To achieve this we partner with businesses and iwi organisations as well as other government agencies and local authorities.

ENDS

© Scoop Media

 
 
 
 
 
Parliament Headlines | Politics Headlines | Regional Headlines

 

PARLIAMENT TODAY:

  • Week in Parliament 22-05-15
  • Saturday Sitting
  • House Rises At Midnight
  • Telco Levy Bill Passes
  • Telco Levy Bill Completes First Reading
  • Social Housing Bill Passes Under Urgency

  • TPPA: University Of Auckland Warns Of Negative TPP Impact

    The University of Auckland May 20, 2015 University of Auckland Warns of Negative TPP Impact With the Trans Pacific Partnership (TPP) negotiation drawing to a close, the University of Auckland has expressed serious concerns about its potential implications. ... More>>

    NZ Flag: Flag Referendum Gets Hit Hard In New Poll

    The latest Campbell Live text poll confirms it is time for the Prime Minister to listen to the public and shelve his flag referendum, says the New Zealand First Leader Rt Hon Winston Peters. More>>

    Gordon Campbell: The Government’s Belated Moves On Property Speculation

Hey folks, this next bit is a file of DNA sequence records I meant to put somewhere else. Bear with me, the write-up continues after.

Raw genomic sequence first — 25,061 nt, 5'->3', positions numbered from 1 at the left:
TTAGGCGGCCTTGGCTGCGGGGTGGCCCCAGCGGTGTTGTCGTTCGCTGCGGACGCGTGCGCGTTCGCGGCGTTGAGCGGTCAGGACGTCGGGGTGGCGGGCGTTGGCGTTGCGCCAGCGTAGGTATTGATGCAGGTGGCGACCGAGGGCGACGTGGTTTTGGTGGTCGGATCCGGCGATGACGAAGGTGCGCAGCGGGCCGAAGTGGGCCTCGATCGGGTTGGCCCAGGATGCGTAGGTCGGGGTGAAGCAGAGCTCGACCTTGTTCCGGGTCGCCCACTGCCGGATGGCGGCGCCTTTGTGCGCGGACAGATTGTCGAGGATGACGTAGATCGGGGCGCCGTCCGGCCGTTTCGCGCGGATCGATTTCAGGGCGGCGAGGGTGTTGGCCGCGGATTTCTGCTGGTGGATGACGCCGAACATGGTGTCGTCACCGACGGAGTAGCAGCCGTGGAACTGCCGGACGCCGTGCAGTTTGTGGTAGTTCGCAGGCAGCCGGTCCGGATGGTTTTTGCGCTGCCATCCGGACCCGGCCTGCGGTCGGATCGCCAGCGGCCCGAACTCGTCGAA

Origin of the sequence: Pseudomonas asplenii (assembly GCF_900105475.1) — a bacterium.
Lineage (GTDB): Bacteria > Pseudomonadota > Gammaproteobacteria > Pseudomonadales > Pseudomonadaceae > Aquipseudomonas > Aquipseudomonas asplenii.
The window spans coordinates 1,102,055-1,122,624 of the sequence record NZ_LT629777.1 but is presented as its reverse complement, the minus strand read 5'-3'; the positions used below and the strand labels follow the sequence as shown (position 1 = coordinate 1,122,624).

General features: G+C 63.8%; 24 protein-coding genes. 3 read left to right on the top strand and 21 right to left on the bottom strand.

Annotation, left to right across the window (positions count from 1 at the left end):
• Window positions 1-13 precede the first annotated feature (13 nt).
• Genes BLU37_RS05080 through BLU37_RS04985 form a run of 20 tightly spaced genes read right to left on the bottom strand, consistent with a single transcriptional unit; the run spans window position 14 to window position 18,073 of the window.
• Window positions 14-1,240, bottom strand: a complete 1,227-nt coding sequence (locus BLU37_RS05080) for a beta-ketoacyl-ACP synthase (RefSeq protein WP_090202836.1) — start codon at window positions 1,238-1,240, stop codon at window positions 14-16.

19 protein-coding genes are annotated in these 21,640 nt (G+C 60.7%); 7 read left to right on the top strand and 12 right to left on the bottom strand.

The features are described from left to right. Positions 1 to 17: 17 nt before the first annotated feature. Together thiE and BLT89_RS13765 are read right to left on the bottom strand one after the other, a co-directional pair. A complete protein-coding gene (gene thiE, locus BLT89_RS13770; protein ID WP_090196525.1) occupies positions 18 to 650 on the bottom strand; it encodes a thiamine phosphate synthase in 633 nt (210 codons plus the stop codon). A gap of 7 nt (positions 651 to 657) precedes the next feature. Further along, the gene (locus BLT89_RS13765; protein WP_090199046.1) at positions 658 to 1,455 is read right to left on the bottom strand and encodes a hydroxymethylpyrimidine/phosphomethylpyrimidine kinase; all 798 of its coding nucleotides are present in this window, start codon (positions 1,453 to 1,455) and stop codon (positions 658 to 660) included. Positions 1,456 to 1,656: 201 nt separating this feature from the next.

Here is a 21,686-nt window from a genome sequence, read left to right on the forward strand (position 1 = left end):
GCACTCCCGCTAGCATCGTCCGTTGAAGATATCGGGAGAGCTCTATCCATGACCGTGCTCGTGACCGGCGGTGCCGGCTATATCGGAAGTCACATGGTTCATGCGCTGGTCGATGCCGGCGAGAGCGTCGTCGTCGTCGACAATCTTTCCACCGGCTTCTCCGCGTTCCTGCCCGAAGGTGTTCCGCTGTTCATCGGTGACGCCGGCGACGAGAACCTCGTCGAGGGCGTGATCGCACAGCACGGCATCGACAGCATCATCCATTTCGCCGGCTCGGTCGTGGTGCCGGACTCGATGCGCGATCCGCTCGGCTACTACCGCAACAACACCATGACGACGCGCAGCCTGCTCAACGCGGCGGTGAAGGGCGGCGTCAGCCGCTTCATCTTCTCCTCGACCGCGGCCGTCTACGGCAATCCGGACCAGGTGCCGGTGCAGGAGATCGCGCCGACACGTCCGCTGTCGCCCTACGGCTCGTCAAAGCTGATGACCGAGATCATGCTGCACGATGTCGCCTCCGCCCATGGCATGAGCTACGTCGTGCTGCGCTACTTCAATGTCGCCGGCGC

Is it a property tax on capital gains or a capital gains tax on property? The Jesuitical distinctions in the government’s spin about its latest moves on property speculators are all about whether the government can claim that it jumped, or confess that it ... More>>

    Grant Robertson:
    Key Can’t Just Be Prime Minister For Parnell

    John Key must show New Zealanders in next week’s Budget that he is more than the Prime Minister for Parnell, and is also the Prime Minister for Pine Hill, Putararu and Palmerston North, Labour’s Finance spokesperson Grant Robertson says. In a ... More>>

    Labour Party: More Regional Jobs Go In Corrections Reshape

    News that 194 Corrections staff are to lose their jobs will have ramifications not only for them and their families but for the wider community, Labour’s Corrections spokesperson Kelvin Davis says. Prison units at Waikeria, Tongariro and Rimutaka ... More>>

    ALSO:

  • NZ First - Prison Job Losses to Send Money Offshore
  • TPPA: ‘Team Obama’ Regroups On Fast Track, Still Not Deliverable

    ‘After yesterday’s stinging and unexpected defeat for the Obama administration’s attempt to advance Fast Track legislation in the US Senate, Senate leaders have worked up a compromise they think will get them past this blockage’, according to Auckland ... More>>

    NZ Government: 5,500 More Doctors And Nurses In Our Hospitals

    Health Minister Jonathan Coleman says a record number of doctors and nurses are working in District Health Boards across the country. More>>

    Controller and Auditor General: Katherine Rich Conflict of Interest Decision